I don’t know about you, but I had only recently heard of the Afghan practice of bacha posh, and I hadn’t even heard the term until this book. I had no idea what I was getting into.
I have to say that what I loved the most about the book was that it was composed of parallel stories in two different eras in Afghanistan. Hashimi paints an interesting picture of both times and what the expectations and demands of women were in them. She digs past the stereotypes that we hear of Afghanistan during both times to the different lives that many women lead.Then she layers in the practice of bacha posh, where a girl is dressed as a boy and takes the reader on a journey beyond the village and tribal practices that we have a tendency to focus on here and into the palaces and cities that many Americans act like aren’t in Afghanistan at all. We also get to meet women that are both happy with their lives and stuck in their circumstances. We meet women who persevere but she doesn’t shy away from mentioning that true atrocities are happening to women and girls there.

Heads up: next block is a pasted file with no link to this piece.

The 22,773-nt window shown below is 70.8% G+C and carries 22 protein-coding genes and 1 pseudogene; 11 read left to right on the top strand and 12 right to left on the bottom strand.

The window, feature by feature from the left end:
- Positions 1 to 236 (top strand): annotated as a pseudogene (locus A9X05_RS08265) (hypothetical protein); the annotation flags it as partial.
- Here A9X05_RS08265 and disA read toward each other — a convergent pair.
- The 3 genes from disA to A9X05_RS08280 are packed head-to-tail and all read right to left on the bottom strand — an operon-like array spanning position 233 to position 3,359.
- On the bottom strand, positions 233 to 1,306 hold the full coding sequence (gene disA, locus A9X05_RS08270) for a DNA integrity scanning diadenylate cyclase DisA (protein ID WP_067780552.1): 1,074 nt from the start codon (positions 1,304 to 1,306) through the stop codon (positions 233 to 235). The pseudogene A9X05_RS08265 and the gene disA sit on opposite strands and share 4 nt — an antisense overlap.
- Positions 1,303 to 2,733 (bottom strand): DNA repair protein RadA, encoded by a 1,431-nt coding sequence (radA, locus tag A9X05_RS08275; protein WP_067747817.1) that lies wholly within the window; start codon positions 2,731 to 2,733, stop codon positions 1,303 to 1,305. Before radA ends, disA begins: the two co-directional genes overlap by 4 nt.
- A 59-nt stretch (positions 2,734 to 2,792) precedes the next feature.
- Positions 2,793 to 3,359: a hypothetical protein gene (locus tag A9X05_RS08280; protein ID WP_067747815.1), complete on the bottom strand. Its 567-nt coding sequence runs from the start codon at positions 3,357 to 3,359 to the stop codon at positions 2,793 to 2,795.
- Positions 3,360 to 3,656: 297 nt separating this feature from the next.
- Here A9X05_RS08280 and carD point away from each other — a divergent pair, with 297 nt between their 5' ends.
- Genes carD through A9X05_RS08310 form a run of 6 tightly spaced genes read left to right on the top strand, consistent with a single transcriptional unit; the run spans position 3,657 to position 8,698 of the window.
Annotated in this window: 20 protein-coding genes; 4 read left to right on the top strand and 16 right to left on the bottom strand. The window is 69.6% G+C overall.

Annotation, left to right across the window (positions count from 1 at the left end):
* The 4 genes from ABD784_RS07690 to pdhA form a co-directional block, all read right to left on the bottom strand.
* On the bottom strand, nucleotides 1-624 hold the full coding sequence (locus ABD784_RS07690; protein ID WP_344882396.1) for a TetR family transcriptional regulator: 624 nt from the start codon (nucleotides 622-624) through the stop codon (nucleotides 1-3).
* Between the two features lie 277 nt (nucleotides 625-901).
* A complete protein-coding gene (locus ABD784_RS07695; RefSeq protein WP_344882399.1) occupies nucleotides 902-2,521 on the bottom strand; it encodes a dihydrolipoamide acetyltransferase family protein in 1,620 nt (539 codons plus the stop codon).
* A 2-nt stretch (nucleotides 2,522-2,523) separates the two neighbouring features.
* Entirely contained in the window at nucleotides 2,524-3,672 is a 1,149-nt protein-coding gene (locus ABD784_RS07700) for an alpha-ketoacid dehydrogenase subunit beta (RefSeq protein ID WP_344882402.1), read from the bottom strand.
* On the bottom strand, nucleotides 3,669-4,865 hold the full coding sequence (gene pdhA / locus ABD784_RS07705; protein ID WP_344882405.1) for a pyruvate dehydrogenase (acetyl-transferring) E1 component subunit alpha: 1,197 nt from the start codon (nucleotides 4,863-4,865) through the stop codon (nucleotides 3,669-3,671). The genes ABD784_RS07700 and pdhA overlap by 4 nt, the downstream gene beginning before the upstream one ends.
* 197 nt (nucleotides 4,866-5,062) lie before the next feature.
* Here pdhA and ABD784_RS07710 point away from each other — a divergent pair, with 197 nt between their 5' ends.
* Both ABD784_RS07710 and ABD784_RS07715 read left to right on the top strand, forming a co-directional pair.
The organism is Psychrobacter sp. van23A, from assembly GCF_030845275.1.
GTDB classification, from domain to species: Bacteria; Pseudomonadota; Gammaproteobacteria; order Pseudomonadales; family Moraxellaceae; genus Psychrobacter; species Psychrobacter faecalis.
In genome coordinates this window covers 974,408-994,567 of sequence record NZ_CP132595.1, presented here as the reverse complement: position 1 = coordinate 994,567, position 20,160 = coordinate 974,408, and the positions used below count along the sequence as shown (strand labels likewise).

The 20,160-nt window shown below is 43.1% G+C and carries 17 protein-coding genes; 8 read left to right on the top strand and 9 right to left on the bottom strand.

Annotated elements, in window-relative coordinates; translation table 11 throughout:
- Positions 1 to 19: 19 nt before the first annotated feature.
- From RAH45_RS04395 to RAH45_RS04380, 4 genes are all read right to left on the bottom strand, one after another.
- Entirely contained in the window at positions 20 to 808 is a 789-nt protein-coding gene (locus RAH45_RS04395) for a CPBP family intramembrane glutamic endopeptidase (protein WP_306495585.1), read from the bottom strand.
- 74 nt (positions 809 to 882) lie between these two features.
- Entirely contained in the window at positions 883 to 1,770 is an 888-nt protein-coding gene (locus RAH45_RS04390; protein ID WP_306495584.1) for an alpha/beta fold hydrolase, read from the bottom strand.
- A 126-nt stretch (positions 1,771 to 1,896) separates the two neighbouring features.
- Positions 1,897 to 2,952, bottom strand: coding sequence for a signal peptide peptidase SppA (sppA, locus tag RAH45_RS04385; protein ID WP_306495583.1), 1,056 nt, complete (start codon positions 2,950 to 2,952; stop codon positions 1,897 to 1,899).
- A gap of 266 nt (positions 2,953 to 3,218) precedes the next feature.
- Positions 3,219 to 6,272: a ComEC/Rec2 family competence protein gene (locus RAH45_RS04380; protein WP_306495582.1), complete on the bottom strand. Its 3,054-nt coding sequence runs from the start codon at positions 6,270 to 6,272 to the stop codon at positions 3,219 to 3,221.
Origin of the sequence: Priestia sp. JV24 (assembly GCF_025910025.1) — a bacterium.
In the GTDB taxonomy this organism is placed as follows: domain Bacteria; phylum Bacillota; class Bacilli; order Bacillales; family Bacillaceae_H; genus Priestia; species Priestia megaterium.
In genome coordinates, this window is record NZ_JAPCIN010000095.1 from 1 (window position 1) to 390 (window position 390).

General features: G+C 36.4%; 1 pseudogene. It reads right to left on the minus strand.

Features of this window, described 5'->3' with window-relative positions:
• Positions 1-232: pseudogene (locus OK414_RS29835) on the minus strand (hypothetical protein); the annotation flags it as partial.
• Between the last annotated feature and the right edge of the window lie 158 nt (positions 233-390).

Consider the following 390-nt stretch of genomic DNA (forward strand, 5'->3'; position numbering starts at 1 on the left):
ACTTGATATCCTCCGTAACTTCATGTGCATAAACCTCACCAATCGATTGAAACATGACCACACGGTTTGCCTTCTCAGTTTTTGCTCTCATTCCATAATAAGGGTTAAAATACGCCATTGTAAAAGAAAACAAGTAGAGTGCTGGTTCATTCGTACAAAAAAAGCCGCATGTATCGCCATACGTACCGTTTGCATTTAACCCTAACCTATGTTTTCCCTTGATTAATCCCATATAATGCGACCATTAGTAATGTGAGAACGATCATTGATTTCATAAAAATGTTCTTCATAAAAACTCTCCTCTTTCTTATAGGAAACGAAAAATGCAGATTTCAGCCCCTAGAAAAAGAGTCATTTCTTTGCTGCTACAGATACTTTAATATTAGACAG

The story by itself was enjoyable but, for me, overshadowed by the exploration into the lives of women that the books takes us on that because that part went well beyond the dual protagonists.
I was so glad that I listened to the audiobook too, rather than try to pronounce everything on my own. I feel like I may have not gotten the tone of certain things right because some of the expressions are so different. I just may not have gotten the sarcasm as well as having it performed for me. I know it sounds lazy, but it’s my first foray into fiction of this nature and I feel like it worked out for the best this way. Gin Hammond was the narrator and she was amazing!
Note: I had first heard of bacha posh, though only the practice, from browsing the bookstore and coming upon this book that I have no my to-read list as well: The Underground Girls of Kabul: In Search of a Hidden Resistance in Afghanistan – Jenny Nordberg